Will the divorce go through if my husband is in jail in another state and refuses to sign the papers?

UPDATED: Oct 11, 2011

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Will the divorce go through if my husband is in jail in another state and refuses to sign the papers?

He left me after 3 years and moved to another state to meet a girl he met on-line. He has since been jailed for some serious sexual crimes against a minor. We have a 4 year-old daughter together who is with me. He was served by the sheriff’s deputy at the jail but he refuses to sign it. He sent the papers back to me today.

Asked on October 11, 2011 under Family Law, California


M.D., Member, California and New York Bar / FreeAdvice Contributing Attorney

Answered 11 years ago | Contributor

You can get a divorce whether or not your husband consents to it. While a spouse can refuse to sign divorce papers, all this really does is delay the inevitable; a "divorce by default" can be obtained.

To begin divorce proceedings, you must file a petition in the court that has jurisdiction over the marriage. Once this has been done the petition is served to the other spouse. The other spouse becomes the "respondent"; the filing spouse becomes the "petitioner." Typically, the respondent has 20-30 days to provide a response. If the respondent fails to answer the petition within the time given, the petitioner may file a notice of "default" with the court.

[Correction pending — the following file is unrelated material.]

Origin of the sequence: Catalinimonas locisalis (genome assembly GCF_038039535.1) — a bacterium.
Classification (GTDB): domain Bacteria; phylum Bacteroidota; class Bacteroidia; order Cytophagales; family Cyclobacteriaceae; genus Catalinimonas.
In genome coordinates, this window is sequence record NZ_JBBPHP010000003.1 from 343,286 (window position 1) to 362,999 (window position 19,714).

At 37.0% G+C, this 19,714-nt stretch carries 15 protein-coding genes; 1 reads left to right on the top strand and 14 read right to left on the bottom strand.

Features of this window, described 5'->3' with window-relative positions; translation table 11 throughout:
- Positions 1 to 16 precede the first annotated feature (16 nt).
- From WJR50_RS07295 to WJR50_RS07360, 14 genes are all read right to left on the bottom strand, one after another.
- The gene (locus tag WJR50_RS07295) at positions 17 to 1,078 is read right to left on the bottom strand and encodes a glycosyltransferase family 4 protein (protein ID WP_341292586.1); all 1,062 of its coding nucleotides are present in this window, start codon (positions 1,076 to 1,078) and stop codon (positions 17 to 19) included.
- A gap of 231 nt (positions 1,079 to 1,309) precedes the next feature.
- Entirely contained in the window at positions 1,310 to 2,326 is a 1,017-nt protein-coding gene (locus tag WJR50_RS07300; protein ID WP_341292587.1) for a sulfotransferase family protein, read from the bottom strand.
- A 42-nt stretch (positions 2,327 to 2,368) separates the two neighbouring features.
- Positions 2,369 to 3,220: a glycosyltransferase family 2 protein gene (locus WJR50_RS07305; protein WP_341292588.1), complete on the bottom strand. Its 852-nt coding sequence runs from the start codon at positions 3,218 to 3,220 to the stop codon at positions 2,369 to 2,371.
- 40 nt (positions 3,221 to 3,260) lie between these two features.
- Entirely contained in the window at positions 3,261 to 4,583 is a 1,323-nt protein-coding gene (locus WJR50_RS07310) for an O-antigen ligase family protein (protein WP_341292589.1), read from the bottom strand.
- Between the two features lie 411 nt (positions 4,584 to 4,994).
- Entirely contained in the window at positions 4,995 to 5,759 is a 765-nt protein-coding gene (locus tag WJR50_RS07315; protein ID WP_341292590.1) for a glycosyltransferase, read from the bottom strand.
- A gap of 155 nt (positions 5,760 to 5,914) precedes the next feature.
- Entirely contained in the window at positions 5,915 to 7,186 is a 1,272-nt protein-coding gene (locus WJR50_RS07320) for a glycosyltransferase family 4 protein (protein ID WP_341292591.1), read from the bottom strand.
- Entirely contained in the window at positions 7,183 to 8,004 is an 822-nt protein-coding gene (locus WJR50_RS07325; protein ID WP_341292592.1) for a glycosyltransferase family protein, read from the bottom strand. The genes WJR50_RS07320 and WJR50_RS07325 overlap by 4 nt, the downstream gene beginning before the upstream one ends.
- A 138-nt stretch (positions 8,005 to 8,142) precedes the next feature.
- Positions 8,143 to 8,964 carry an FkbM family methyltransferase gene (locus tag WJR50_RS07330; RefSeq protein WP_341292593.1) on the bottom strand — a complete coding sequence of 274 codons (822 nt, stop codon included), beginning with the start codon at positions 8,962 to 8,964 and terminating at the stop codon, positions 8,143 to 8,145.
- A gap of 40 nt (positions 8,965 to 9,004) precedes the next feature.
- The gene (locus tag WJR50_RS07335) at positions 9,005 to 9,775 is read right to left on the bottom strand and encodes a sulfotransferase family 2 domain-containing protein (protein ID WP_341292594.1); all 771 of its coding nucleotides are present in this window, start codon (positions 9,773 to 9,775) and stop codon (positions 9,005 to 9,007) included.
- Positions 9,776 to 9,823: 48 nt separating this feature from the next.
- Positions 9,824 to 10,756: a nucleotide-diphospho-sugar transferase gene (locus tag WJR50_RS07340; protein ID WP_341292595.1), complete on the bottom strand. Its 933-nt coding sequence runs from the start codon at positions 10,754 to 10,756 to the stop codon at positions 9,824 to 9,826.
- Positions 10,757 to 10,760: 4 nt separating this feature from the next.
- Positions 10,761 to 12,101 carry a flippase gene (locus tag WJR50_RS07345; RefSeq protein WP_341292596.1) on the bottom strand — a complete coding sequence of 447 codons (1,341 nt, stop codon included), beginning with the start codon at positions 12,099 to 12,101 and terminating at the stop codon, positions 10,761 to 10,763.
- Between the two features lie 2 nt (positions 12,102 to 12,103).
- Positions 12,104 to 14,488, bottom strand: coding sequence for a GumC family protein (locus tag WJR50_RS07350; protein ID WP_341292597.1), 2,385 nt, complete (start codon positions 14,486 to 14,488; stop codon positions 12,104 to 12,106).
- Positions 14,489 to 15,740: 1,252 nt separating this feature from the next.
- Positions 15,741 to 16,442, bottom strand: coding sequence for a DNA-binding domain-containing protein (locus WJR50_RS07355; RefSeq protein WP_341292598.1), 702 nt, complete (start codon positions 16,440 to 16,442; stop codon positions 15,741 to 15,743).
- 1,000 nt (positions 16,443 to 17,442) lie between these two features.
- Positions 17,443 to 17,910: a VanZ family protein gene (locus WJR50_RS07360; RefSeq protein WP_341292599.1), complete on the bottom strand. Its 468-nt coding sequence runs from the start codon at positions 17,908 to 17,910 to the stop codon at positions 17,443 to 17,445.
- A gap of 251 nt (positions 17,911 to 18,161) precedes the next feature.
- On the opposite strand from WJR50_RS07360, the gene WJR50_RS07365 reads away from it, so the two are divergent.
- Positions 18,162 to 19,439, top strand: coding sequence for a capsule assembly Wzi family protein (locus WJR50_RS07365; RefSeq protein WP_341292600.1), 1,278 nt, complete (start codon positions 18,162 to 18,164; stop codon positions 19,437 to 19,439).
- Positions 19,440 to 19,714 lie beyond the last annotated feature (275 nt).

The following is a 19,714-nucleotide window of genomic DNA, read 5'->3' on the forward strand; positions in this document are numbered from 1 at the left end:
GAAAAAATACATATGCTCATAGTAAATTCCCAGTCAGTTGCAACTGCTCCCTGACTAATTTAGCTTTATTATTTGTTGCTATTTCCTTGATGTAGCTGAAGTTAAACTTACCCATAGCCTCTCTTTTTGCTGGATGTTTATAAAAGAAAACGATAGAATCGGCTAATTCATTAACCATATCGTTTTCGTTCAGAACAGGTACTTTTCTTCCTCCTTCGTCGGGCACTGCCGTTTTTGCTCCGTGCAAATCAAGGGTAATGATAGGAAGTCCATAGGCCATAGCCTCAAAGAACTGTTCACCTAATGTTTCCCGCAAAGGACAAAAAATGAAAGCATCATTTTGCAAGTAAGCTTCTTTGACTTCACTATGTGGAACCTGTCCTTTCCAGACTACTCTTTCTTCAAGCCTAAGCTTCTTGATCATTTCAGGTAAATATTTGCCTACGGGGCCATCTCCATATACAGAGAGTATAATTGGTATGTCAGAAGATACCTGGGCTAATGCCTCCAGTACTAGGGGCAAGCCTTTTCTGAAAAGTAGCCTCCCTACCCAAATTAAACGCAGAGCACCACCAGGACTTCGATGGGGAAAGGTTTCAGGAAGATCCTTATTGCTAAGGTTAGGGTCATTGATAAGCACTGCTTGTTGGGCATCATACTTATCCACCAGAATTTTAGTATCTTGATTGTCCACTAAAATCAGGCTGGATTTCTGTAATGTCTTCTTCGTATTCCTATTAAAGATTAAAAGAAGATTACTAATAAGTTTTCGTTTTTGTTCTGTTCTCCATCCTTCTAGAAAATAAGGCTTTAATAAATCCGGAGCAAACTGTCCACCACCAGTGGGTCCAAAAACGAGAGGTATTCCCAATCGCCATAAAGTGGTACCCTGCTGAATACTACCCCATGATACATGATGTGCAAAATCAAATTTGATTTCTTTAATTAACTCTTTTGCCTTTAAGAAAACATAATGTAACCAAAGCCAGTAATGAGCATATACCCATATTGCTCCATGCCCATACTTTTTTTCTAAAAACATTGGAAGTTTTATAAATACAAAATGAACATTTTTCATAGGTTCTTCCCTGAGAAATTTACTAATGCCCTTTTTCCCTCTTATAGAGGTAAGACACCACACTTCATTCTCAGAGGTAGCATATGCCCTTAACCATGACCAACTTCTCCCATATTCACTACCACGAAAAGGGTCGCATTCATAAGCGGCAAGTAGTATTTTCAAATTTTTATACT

A copy of the petitioner's application for a default must be served on the respondent.After the default notice has been served, the respondent typically has several weeks has to file a response. If the respondent does not answer to the court within the time allowed, the petitioner then appears before the court in order for the court to make a decision as to whether or not to grant the divorce. The judge will base the ruling solely on the evidence presented by the petitioner. At this point the court generally grants a divorce of the terms that the petitioner has requested.

Note: The respondent has the right to ask the court to "vacate" (i.e. undo) the order but there is a strict requirements for doing so. If those requirements are not met, then the decree will stand.

IMPORTANT NOTICE: The Answer(s) provided above are for general information only. The attorney providing the answer was not serving as the attorney for the person submitting the question or in any attorney-client relationship with such person. Laws may vary from state to state, and sometimes change. Tiny variations in the facts, or a fact not set forth in a question, often can change a legal outcome or an attorney's conclusion. Although AttorneyPages.com has verified the attorney was admitted to practice law in at least one jurisdiction, he or she may not be authorized to practice law in the jurisdiction referred to in the question, nor is he or she necessarily experienced in the area of the law involved. Unlike the information in the Answer(s) above, upon which you should NOT rely, for personal advice you can rely upon we suggest you retain an attorney to represent you.

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